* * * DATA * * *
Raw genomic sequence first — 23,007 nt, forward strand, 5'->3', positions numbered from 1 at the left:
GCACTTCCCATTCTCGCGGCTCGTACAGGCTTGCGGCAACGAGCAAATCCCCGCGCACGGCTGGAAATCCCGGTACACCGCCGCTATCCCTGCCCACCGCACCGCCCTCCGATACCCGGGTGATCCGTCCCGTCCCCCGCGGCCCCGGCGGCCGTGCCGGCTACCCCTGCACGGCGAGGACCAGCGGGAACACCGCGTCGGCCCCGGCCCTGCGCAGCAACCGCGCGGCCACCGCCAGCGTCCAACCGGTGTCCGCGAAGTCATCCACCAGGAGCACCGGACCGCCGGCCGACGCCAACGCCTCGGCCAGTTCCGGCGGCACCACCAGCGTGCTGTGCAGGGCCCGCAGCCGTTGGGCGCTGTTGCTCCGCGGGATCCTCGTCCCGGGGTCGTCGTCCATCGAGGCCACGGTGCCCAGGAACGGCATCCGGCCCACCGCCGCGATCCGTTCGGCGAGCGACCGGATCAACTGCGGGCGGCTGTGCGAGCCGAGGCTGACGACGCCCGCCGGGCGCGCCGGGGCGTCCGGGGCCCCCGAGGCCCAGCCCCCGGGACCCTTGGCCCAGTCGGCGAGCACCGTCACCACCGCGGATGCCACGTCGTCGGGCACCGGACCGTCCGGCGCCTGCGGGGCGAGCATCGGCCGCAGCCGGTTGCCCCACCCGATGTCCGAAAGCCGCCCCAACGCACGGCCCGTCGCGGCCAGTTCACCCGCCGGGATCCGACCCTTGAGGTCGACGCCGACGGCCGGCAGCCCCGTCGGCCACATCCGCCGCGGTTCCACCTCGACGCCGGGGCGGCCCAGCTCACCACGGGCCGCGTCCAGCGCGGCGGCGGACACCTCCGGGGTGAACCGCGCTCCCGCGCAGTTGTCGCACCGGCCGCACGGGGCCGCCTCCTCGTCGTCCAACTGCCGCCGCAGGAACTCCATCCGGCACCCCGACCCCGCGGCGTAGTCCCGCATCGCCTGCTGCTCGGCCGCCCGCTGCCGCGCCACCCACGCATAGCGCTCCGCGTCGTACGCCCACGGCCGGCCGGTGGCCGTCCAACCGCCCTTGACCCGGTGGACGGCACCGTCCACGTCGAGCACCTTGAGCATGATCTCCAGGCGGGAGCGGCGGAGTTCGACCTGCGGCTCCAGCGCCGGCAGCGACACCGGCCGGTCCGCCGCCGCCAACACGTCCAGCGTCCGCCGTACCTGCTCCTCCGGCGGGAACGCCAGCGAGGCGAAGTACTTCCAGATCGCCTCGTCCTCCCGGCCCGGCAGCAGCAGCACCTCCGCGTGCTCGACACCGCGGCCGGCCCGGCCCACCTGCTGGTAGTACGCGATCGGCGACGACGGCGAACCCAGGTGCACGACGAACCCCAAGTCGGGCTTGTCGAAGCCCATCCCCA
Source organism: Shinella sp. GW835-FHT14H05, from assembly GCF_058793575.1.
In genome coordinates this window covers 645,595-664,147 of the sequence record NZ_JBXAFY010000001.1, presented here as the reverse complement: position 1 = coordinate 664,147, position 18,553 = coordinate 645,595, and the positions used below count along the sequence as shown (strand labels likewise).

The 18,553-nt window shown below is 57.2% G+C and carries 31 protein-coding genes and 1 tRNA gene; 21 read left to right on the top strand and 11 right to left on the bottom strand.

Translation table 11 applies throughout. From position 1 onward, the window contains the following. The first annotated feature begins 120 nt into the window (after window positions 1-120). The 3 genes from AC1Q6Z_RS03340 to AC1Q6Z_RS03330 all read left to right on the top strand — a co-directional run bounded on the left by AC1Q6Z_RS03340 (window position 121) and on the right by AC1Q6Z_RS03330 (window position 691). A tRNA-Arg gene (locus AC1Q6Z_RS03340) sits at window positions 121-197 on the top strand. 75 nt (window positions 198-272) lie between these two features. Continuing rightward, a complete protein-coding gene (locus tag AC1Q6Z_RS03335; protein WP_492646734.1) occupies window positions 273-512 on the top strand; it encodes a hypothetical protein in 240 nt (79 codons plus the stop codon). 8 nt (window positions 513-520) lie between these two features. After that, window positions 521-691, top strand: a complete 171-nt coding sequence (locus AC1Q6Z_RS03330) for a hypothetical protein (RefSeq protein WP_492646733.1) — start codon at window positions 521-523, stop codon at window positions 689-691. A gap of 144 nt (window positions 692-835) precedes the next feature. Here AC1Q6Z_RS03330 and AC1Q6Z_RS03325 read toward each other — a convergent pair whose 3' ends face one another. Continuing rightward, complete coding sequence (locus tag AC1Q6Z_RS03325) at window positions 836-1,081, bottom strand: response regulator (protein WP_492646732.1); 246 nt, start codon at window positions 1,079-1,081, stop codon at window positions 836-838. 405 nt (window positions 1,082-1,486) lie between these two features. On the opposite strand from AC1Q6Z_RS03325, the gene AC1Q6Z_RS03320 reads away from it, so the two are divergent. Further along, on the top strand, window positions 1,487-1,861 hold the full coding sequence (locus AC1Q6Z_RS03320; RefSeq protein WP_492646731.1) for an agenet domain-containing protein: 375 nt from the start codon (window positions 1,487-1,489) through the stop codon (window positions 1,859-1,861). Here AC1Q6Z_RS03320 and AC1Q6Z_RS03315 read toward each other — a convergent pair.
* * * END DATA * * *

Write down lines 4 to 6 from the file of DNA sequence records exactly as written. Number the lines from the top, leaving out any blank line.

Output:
In genome coordinates this window covers 645,595-664,147 of the sequence record NZ_JBXAFY010000001.1, presented here as the reverse complement: position 1 = coordinate 664,147, position 18,553 = coordinate 645,595, and the positions used below count along the sequence as shown (strand labels likewise).

The 18,553-nt window shown below is 57.2% G+C and carries 31 protein-coding genes and 1 tRNA gene; 21 read left to right on the top strand and 11 right to left on the bottom strand.

Translation table 11 applies throughout. From position 1 onward, the window contains the following. The first annotated feature begins 120 nt into the window (after window positions 1-120). The 3 genes from AC1Q6Z_RS03340 to AC1Q6Z_RS03330 all read left to right on the top strand — a co-directional run bounded on the left by AC1Q6Z_RS03340 (window position 121) and on the right by AC1Q6Z_RS03330 (window position 691). A tRNA-Arg gene (locus AC1Q6Z_RS03340) sits at window positions 121-197 on the top strand. 75 nt (window positions 198-272) lie between these two features. Continuing rightward, a complete protein-coding gene (locus tag AC1Q6Z_RS03335; protein WP_492646734.1) occupies window positions 273-512 on the top strand; it encodes a hypothetical protein in 240 nt (79 codons plus the stop codon). 8 nt (window positions 513-520) lie between these two features. After that, window positions 521-691, top strand: a complete 171-nt coding sequence (locus AC1Q6Z_RS03330) for a hypothetical protein (RefSeq protein WP_492646733.1) — start codon at window positions 521-523, stop codon at window positions 689-691. A gap of 144 nt (window positions 692-835) precedes the next feature. Here AC1Q6Z_RS03330 and AC1Q6Z_RS03325 read toward each other — a convergent pair whose 3' ends face one another. Continuing rightward, complete coding sequence (locus tag AC1Q6Z_RS03325) at window positions 836-1,081, bottom strand: response regulator (protein WP_492646732.1); 246 nt, start codon at window positions 1,079-1,081, stop codon at window positions 836-838. 405 nt (window positions 1,082-1,486) lie between these two features. On the opposite strand from AC1Q6Z_RS03325, the gene AC1Q6Z_RS03320 reads away from it, so the two are divergent. Further along, on the top strand, window positions 1,487-1,861 hold the full coding sequence (locus AC1Q6Z_RS03320; RefSeq protein WP_492646731.1) for an agenet domain-containing protein: 375 nt from the start codon (window positions 1,487-1,489) through the stop codon (window positions 1,859-1,861). Here AC1Q6Z_RS03320 and AC1Q6Z_RS03315 read toward each other — a convergent pair.